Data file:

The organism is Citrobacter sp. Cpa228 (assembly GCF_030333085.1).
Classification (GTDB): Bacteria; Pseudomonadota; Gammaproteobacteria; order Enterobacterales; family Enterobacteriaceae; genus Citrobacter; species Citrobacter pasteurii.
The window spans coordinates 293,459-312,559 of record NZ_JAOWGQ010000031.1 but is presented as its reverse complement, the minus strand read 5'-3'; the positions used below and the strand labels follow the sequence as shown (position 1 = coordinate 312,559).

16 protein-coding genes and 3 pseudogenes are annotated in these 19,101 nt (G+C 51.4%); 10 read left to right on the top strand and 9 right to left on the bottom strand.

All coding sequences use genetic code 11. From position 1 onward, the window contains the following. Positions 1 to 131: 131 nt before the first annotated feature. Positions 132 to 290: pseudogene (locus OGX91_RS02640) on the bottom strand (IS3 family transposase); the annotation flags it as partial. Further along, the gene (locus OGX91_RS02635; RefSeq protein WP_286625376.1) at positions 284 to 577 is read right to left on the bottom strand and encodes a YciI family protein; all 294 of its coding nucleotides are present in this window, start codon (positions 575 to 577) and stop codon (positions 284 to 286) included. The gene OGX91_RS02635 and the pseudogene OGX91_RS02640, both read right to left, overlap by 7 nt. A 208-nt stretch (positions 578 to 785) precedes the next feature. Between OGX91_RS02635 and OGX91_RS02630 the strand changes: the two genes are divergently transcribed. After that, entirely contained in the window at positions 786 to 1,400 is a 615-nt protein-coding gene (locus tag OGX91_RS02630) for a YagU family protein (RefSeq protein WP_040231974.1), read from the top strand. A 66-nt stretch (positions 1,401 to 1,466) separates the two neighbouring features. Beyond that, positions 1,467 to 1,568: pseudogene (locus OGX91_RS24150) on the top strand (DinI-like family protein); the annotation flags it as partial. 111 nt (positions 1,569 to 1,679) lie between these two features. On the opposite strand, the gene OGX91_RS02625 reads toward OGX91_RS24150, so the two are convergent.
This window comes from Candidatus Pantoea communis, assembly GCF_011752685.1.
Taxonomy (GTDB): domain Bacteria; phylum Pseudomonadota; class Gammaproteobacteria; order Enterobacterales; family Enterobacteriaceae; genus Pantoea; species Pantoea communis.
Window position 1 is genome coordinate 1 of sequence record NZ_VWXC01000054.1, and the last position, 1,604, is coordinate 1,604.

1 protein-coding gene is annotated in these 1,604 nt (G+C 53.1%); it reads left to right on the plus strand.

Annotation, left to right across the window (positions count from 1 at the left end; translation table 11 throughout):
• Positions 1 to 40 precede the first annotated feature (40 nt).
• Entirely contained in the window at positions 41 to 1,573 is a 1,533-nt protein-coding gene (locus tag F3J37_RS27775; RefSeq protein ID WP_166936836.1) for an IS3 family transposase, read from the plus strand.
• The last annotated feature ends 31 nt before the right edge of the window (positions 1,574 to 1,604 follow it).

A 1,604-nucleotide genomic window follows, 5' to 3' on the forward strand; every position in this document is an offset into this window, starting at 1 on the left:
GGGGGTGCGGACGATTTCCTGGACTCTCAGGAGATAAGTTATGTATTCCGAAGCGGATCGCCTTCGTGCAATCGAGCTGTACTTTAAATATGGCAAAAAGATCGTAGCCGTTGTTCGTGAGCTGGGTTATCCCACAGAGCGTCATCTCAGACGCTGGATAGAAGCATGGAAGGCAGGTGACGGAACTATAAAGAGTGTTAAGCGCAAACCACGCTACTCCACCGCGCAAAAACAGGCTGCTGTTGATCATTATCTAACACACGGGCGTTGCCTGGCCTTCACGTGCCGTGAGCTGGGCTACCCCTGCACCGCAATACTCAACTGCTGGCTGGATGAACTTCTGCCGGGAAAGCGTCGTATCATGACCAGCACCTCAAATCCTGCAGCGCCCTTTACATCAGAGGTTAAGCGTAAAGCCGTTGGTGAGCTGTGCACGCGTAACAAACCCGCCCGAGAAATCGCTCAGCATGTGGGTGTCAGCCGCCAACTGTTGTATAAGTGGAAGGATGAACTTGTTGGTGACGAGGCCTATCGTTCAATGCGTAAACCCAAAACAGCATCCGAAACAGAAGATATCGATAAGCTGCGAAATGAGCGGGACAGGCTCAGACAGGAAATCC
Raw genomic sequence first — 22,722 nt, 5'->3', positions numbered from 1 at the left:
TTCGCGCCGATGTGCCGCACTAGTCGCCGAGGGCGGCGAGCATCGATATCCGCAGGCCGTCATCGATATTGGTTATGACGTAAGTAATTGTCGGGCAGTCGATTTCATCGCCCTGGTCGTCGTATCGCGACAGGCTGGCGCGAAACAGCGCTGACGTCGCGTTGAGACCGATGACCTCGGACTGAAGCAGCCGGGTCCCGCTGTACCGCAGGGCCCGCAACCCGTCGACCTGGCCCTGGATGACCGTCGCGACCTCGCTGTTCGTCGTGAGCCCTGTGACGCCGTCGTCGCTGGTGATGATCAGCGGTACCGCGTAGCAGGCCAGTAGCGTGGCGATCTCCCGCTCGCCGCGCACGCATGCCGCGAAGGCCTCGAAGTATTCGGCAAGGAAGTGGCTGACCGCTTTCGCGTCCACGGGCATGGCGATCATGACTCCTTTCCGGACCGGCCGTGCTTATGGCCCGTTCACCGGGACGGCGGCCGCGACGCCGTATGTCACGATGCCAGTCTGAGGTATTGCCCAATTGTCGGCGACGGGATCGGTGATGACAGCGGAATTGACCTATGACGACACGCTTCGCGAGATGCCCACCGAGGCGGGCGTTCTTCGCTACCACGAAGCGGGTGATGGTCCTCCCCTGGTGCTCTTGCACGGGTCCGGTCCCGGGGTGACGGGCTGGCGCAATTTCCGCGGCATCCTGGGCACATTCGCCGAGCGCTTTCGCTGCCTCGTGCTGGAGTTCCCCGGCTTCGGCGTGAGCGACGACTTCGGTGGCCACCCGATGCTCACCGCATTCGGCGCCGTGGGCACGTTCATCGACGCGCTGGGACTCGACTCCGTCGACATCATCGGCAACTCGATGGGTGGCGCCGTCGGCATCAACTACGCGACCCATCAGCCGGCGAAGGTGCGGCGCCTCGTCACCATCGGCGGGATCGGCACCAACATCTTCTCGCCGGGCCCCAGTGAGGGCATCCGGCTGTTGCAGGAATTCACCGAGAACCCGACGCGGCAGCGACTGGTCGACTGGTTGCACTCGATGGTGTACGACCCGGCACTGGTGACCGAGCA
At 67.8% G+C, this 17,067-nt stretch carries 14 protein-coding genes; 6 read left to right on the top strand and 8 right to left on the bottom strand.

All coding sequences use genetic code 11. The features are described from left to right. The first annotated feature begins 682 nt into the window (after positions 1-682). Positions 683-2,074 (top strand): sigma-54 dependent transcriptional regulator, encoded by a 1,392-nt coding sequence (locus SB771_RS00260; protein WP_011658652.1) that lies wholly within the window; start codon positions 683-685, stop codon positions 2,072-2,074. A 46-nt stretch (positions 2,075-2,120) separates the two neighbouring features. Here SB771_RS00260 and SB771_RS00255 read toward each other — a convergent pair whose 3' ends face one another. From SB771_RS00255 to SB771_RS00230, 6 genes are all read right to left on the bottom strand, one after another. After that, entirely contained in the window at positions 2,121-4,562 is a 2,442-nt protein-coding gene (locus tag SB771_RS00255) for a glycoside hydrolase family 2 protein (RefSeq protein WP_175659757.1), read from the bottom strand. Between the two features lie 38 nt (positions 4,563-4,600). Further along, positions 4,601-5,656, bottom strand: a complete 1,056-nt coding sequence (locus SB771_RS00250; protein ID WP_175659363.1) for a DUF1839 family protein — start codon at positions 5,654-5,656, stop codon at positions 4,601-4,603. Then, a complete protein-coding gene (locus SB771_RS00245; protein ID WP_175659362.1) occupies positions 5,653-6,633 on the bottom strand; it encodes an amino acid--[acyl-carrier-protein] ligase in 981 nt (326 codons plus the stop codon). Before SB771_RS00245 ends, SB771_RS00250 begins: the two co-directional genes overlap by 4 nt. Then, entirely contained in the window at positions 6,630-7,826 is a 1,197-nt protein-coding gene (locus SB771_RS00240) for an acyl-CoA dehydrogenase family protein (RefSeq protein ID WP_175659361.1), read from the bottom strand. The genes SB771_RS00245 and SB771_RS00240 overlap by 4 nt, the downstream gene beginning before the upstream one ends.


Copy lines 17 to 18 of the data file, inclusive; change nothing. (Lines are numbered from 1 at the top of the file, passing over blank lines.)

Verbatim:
TTCGCGCCGATGTGCCGCACTAGTCGCCGAGGGCGGCGAGCATCGATATCCGCAGGCCGTCATCGATATTGGTTATGACGTAAGTAATTGTCGGGCAGTCGATTTCATCGCCCTGGTCGTCGTATCGCGACAGGCTGGCGCGAAACAGCGCTGACGTCGCGTTGAGACCGATGACCTCGGACTGAAGCAGCCGGGTCCCGCTGTACCGCAGGGCCCGCAACCCGTCGACCTGGCCCTGGATGACCGTCGCGACCTCGCTGTTCGTCGTGAGCCCTGTGACGCCGTCGTCGCTGGTGATGATCAGCGGTACCGCGTAGCAGGCCAGTAGCGTGGCGATCTCCCGCTCGCCGCGCACGCATGCCGCGAAGGCCTCGAAGTATTCGGCAAGGAAGTGGCTGACCGCTTTCGCGTCCACGGGCATGGCGATCATGACTCCTTTCCGGACCGGCCGTGCTTATGGCCCGTTCACCGGGACGGCGGCCGCGACGCCGTATGTCACGATGCCAGTCTGAGGTATTGCCCAATTGTCGGCGACGGGATCGGTGATGACAGCGGAATTGACCTATGACGACACGCTTCGCGAGATGCCCACCGAGGCGGGCGTTCTTCGCTACCACGAAGCGGGTGATGGTCCTCCCCTGGTGCTCTTGCACGGGTCCGGTCCCGGGGTGACGGGCTGGCGCAATTTCCGCGGCATCCTGGGCACATTCGCCGAGCGCTTTCGCTGCCTCGTGCTGGAGTTCCCCGGCTTCGGCGTGAGCGACGACTTCGGTGGCCACCCGATGCTCACCGCATTCGGCGCCGTGGGCACGTTCATCGACGCGCTGGGACTCGACTCCGTCGACATCATCGGCAACTCGATGGGTGGCGCCGTCGGCATCAACTACGCGACCCATCAGCCGGCGAAGGTGCGGCGCCTCGTCACCATCGGCGGGATCGGCACCAACATCTTCTCGCCGGGCCCCAGTGAGGGCATCCGGCTGTTGCAGGAATTCACCGAGAACCCGACGCGGCAGCGACTGGTCGACTGGTTGCACTCGATGGTGTACGACCCGGCACTGGTGACCGAGCA
At 67.8% G+C, this 17,067-nt stretch carries 14 protein-coding genes; 6 read left to right on the top strand and 8 right to left on the bottom strand.